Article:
Historian D. Michael Quinn reports J. Reuben Clark's recommendation that branches for Black Saints be created and that men be organized into preparatory Aaronic priesthood groups.

D. Michael Quinn

D. Michael Quinn, Elder Statesman: A Biography of J. Reuben Clark (Salt Lake City, UT: Signature Books, 2002), 354–355

Signature Books
J. Reuben Clark, Samuel D. Chambers, D. Michael Quinn, Quorum of the Twelve Apostles
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Although not unprecedented, it was a significant institutional innovation when President Clark proposed in 1947 to allow African Americans to do Aaronic priesthood "work." As an unordained African America, Samuel D. Chambers was called to be an "assistant deacon," or acting deacon, in his Salt Lake City ward from 1873 onward. However, this was not a widespread practic e nor an official program of LDS headquarters.

By contrast, after the 1947 temple meeting, Reuben outlined a plan in a document titled "The Afrikan Branches of the Church of Jesus Christ of Latter-day Saints." In it, he recommended that blacks preside over and conduct the auxiliary organizations and be authorized to "preside and conduct" all branch meetings when no ordained priesthood member was present. He further recommended that Negro men be organized into "Preparatory Deacons Groups, Preparatory Teacher Groups, Preparatory Priests Groups." Even those titles implied a not-too-distant ordination for men of black African ancestry.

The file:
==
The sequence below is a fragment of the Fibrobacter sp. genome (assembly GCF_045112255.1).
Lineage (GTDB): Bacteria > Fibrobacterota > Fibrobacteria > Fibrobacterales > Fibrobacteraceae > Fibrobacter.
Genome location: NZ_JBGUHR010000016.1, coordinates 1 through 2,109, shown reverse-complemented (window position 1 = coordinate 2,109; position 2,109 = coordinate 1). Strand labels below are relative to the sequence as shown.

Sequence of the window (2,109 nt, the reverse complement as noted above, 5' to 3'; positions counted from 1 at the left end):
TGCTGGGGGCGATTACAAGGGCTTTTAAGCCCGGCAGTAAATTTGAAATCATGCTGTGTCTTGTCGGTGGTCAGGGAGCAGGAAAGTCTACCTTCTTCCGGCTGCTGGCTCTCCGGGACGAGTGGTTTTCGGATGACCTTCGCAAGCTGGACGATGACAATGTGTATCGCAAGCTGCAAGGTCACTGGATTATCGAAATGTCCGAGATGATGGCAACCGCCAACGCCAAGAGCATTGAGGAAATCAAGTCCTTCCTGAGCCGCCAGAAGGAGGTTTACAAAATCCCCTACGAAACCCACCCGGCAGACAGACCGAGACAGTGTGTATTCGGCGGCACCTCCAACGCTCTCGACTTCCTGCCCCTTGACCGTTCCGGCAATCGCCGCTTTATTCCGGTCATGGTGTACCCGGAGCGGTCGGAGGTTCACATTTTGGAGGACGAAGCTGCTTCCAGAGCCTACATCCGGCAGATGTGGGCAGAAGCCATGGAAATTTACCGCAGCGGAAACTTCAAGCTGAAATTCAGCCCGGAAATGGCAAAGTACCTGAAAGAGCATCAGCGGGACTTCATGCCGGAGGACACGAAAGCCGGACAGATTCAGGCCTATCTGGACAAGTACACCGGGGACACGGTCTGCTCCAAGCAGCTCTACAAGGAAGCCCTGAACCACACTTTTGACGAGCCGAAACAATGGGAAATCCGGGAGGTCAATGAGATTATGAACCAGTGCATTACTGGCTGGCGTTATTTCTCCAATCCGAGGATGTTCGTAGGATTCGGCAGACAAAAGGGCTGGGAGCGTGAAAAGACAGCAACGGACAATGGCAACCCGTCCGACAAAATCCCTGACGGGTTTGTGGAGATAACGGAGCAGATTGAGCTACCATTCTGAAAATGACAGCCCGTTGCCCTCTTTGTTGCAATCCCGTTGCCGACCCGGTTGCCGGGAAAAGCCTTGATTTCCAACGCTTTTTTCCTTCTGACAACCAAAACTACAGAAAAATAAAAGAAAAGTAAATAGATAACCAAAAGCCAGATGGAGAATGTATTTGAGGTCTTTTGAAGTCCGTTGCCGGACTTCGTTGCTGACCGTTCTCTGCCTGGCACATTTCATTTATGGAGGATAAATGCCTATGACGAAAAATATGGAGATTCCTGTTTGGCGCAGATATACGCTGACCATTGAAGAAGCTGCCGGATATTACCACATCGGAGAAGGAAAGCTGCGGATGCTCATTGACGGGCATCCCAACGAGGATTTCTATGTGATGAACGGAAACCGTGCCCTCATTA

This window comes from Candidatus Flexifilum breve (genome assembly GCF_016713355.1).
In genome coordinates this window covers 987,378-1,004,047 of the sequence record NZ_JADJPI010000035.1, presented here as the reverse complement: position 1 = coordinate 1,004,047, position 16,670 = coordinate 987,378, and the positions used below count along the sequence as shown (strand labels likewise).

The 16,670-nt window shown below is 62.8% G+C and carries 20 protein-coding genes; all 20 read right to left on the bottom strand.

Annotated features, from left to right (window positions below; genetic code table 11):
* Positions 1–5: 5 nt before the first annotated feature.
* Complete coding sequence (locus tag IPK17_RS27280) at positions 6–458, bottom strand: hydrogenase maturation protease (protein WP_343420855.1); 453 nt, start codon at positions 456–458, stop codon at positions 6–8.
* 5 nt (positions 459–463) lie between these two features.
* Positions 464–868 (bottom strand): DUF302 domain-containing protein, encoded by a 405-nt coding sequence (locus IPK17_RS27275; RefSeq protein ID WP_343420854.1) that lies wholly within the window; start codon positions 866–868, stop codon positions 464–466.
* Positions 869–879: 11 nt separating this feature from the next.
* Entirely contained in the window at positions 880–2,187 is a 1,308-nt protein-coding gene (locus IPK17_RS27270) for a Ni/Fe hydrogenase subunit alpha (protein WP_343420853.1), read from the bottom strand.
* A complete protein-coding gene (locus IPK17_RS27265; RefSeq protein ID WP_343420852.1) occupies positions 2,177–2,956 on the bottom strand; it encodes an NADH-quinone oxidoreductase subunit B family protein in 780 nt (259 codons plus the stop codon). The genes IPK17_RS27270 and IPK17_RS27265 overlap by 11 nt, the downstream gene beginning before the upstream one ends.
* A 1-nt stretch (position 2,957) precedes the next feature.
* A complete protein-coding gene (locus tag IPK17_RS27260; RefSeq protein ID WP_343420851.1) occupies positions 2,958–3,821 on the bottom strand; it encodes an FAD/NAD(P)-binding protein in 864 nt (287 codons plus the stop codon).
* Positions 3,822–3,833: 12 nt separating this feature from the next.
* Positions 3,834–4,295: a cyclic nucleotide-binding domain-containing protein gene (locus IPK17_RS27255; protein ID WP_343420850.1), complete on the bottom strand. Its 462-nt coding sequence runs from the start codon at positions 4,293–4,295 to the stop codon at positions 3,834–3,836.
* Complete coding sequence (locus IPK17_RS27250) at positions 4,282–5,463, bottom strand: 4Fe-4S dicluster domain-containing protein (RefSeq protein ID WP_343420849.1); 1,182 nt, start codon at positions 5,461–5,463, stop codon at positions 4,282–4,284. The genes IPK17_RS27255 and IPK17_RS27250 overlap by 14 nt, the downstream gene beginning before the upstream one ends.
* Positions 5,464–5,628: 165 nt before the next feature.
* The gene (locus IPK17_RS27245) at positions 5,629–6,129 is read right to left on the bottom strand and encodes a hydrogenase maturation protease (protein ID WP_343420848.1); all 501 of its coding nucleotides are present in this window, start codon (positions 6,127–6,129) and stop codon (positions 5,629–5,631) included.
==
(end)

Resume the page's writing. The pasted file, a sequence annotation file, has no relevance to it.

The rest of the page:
Nearly eight years later, the apostles accepted Reuben's innovative proposal—at least in part. Without referring specifically to him, their letter mentioned "the survey made some time ago" and concluded:

After much consideration, it is our recommendation that a program be developed which will give to them such blessings as they may properly enjoy—that all of the Negro members in the [Salt Lake] area be organized into a unit which would function somewhat the same as the Deaf Branch or the Spanish-American Branch. Leadership could be brought from elsewhere in the city if felt proper and if needed. Auxiliary organizations could be conducted and the Sacrament could be administered to them in a Sacrament meeting by members of the priesthood from elsewhere in the stake.

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